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Observations Of Living In A Small House

I was able to get my hands on a copy of interview transcript with a town planning consultant who is all about Tiny Houses.  He has just moved into a Tiny House and has learned some critical lessons that I’d thought I’d share.  He now lives in a Katrina Cottage, which I have a special affinity towards, it reminds me of the older style of a shotgun style house; I talked about them in this post. Here is what he had to say, remember he is talking some specifics about the Katrina houses.

Dropped randomly into acre-lot subdivisions and diminished by surrounding McMansions, they look eccentric and experimental. They need small-lot site-planning and the company of friends.

Here he talked about how things need to be somewhat uniform in size, the human condition likes patterns, to have a house that is dwarfed by others leaves us unconsciously unsettled.  So there is more to us wanting a Tiny House community, it will allow us to bring in honest proportions.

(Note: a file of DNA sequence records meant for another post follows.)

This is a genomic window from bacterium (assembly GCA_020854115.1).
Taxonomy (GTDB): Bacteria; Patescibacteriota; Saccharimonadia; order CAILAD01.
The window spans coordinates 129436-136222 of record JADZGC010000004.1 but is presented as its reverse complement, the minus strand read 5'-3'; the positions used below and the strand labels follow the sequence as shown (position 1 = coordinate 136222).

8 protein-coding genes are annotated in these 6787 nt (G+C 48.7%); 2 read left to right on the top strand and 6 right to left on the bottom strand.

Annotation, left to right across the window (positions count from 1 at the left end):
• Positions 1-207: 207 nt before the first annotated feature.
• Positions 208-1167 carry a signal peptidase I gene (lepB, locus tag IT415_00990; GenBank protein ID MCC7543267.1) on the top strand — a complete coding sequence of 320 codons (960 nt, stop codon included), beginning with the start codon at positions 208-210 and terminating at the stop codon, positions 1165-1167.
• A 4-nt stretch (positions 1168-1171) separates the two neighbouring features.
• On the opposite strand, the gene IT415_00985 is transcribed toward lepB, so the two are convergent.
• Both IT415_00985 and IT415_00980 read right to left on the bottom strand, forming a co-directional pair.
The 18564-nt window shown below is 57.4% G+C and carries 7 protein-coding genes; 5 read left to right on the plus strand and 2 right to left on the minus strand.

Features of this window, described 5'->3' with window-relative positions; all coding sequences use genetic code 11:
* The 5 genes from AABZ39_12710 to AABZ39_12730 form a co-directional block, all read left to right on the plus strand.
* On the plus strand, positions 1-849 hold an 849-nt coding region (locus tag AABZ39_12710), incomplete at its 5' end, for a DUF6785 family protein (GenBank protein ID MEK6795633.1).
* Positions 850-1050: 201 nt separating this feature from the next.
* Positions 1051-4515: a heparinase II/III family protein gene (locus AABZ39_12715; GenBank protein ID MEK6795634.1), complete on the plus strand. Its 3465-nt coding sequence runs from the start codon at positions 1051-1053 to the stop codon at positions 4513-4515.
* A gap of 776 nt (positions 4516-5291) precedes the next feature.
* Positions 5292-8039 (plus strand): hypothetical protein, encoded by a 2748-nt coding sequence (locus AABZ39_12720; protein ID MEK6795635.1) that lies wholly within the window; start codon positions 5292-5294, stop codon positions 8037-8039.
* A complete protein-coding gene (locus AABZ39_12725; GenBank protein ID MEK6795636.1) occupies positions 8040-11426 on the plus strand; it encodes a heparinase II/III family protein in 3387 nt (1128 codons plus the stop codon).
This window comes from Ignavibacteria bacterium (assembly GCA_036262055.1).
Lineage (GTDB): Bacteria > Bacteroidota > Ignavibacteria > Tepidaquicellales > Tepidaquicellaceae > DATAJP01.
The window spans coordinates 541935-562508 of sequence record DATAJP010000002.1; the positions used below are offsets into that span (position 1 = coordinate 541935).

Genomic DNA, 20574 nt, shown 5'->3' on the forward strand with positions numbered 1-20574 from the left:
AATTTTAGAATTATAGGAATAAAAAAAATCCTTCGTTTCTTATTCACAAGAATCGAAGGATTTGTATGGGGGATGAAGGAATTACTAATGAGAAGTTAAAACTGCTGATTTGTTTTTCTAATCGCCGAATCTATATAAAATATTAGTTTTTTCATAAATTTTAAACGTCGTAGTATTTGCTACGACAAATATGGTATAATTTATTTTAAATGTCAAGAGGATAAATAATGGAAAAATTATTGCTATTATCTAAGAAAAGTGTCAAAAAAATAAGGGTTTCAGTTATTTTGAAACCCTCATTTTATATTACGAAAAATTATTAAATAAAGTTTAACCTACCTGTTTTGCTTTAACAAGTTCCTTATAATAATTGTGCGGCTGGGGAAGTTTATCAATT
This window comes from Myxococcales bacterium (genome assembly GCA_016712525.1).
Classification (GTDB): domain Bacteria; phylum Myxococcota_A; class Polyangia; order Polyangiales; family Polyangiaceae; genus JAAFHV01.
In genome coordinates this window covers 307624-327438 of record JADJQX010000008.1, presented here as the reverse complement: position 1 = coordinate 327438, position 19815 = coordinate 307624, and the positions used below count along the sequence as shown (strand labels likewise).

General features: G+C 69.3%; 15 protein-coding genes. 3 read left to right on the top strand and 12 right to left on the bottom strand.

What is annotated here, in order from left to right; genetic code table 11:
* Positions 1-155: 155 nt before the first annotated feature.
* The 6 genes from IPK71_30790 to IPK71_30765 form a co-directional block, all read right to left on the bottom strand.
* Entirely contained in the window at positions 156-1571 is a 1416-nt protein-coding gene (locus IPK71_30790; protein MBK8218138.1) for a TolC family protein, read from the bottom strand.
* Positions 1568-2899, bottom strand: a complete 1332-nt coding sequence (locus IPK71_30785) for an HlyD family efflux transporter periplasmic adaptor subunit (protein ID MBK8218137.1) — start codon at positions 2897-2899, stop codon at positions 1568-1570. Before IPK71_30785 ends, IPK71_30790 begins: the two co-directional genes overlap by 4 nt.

Here’s the second lesson confirmed by my life in 300 square feet: The space has to be beautifully designed and the construction detailed perfectly. Otherwise you’ve got exactly what Katrina Cottage critics warned against – a tricked-out trailer.

When you compress the volume, the first thing to go is wiggle room for sloppy decision-making. Compromise on design and construction quality, including material choices, and you’re off to the race to the bottom. That’s why Cusato, Tolar, Steve Mouzon and others fight so tenaciously against cheaping out on ceiling heights, window selections, flooring, roofing, and trim details.

That’s bad news for workforce housing advocates committed to driving prices per square foot down. Better to achieve the savings by intelligently compacting the space, as opposed to competing with production builders who amortize prices per square foot over thousands of under-performing square feet.

There is more to good design then just being high quality, in a small space, its impact is magnified as the space is reduced. I am often asked by people”what is the difference between a Tiny House and a trailer/mobile home?”  I am quick state: “a high level of design and attention to aesthetics”.  I firmly believe that Tiny Houses must maintain a high level of design to not follow in the steps of mobile homes.  (On second glance, this sounds almost elitist, what do people think?  Does the Tiny House Movement have a sense of elitism?)

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